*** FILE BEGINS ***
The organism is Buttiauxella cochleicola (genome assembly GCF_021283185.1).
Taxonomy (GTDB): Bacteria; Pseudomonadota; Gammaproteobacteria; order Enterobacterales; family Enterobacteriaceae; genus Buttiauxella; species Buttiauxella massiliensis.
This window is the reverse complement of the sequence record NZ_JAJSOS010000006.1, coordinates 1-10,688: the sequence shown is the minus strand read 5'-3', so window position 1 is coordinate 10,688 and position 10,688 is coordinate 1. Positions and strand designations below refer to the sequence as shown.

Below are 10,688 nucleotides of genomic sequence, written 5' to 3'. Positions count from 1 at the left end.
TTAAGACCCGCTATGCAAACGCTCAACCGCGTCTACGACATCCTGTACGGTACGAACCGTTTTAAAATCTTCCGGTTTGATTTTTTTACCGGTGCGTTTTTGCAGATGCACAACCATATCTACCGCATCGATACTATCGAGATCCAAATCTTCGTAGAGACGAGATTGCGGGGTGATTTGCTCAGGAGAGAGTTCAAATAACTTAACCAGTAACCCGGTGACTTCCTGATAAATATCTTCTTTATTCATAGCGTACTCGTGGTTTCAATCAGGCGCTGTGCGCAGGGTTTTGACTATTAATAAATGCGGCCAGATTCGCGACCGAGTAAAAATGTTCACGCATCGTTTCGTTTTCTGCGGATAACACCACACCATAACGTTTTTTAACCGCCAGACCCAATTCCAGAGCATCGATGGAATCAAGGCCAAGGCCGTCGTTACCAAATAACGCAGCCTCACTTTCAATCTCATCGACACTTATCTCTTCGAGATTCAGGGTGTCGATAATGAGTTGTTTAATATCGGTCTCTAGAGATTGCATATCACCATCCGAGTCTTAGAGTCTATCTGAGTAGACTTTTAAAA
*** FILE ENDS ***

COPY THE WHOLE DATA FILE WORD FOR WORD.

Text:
The organism is Buttiauxella cochleicola (genome assembly GCF_021283185.1).
Taxonomy (GTDB): Bacteria; Pseudomonadota; Gammaproteobacteria; order Enterobacterales; family Enterobacteriaceae; genus Buttiauxella; species Buttiauxella massiliensis.
This window is the reverse complement of the sequence record NZ_JAJSOS010000006.1, coordinates 1-10,688: the sequence shown is the minus strand read 5'-3', so window position 1 is coordinate 10,688 and position 10,688 is coordinate 1. Positions and strand designations below refer to the sequence as shown.

Below are 10,688 nucleotides of genomic sequence, written 5' to 3'. Positions count from 1 at the left end.
TTAAGACCCGCTATGCAAACGCTCAACCGCGTCTACGACATCCTGTACGGTACGAACCGTTTTAAAATCTTCCGGTTTGATTTTTTTACCGGTGCGTTTTTGCAGATGCACAACCATATCTACCGCATCGATACTATCGAGATCCAAATCTTCGTAGAGACGAGATTGCGGGGTGATTTGCTCAGGAGAGAGTTCAAATAACTTAACCAGTAACCCGGTGACTTCCTGATAAATATCTTCTTTATTCATAGCGTACTCGTGGTTTCAATCAGGCGCTGTGCGCAGGGTTTTGACTATTAATAAATGCGGCCAGATTCGCGACCGAGTAAAAATGTTCACGCATCGTTTCGTTTTCTGCGGATAACACCACACCATAACGTTTTTTAACCGCCAGACCCAATTCCAGAGCATCGATGGAATCAAGGCCAAGGCCGTCGTTACCAAATAACGCAGCCTCACTTTCAATCTCATCGACACTTATCTCTTCGAGATTCAGGGTGTCGATAATGAGTTGTTTAATATCGGTCTCTAGAGATTGCATATCACCATCCGAGTCTTAGAGTCTATCTGAGTAGACTTTTAAAA